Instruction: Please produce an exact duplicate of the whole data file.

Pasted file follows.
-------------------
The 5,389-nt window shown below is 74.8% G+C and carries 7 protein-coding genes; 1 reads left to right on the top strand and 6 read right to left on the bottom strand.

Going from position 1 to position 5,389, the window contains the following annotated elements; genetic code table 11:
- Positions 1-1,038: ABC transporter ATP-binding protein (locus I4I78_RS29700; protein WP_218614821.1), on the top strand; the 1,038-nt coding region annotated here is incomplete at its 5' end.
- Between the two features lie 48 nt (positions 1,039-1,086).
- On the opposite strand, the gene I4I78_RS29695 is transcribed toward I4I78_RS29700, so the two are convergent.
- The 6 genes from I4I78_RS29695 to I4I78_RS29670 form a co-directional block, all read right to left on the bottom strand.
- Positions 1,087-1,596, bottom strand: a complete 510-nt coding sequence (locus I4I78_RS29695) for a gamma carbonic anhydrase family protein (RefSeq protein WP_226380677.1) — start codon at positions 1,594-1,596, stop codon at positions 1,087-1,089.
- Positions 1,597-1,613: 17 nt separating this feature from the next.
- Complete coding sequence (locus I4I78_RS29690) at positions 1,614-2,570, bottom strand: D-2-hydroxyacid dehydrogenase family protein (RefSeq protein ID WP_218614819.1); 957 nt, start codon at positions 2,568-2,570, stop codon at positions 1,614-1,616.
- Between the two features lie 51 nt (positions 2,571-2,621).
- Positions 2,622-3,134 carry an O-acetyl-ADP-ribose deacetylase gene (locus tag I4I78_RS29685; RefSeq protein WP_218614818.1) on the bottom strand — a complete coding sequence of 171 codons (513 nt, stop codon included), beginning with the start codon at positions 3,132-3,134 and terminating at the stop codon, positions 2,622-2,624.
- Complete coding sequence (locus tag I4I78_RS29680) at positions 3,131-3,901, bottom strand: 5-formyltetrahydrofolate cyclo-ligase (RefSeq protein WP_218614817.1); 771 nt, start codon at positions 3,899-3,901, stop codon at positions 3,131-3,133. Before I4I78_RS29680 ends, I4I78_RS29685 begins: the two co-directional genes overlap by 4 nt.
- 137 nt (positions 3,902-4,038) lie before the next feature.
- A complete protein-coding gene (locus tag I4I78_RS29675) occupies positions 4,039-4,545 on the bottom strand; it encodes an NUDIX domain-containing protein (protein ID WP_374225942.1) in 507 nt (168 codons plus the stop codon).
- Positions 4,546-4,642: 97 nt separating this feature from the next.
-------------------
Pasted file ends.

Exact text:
The 5,389-nt window shown below is 74.8% G+C and carries 7 protein-coding genes; 1 reads left to right on the top strand and 6 read right to left on the bottom strand.

Going from position 1 to position 5,389, the window contains the following annotated elements; genetic code table 11:
- Positions 1-1,038: ABC transporter ATP-binding protein (locus I4I78_RS29700; protein WP_218614821.1), on the top strand; the 1,038-nt coding region annotated here is incomplete at its 5' end.
- Between the two features lie 48 nt (positions 1,039-1,086).
- On the opposite strand, the gene I4I78_RS29695 is transcribed toward I4I78_RS29700, so the two are convergent.
- The 6 genes from I4I78_RS29695 to I4I78_RS29670 form a co-directional block, all read right to left on the bottom strand.
- Positions 1,087-1,596, bottom strand: a complete 510-nt coding sequence (locus I4I78_RS29695) for a gamma carbonic anhydrase family protein (RefSeq protein WP_226380677.1) — start codon at positions 1,594-1,596, stop codon at positions 1,087-1,089.
- Positions 1,597-1,613: 17 nt separating this feature from the next.
- Complete coding sequence (locus I4I78_RS29690) at positions 1,614-2,570, bottom strand: D-2-hydroxyacid dehydrogenase family protein (RefSeq protein ID WP_218614819.1); 957 nt, start codon at positions 2,568-2,570, stop codon at positions 1,614-1,616.
- Between the two features lie 51 nt (positions 2,571-2,621).
- Positions 2,622-3,134 carry an O-acetyl-ADP-ribose deacetylase gene (locus tag I4I78_RS29685; RefSeq protein WP_218614818.1) on the bottom strand — a complete coding sequence of 171 codons (513 nt, stop codon included), beginning with the start codon at positions 3,132-3,134 and terminating at the stop codon, positions 2,622-2,624.
- Complete coding sequence (locus tag I4I78_RS29680) at positions 3,131-3,901, bottom strand: 5-formyltetrahydrofolate cyclo-ligase (RefSeq protein WP_218614817.1); 771 nt, start codon at positions 3,899-3,901, stop codon at positions 3,131-3,133. Before I4I78_RS29680 ends, I4I78_RS29685 begins: the two co-directional genes overlap by 4 nt.
- 137 nt (positions 3,902-4,038) lie before the next feature.
- A complete protein-coding gene (locus tag I4I78_RS29675) occupies positions 4,039-4,545 on the bottom strand; it encodes an NUDIX domain-containing protein (protein ID WP_374225942.1) in 507 nt (168 codons plus the stop codon).
- Positions 4,546-4,642: 97 nt separating this feature from the next.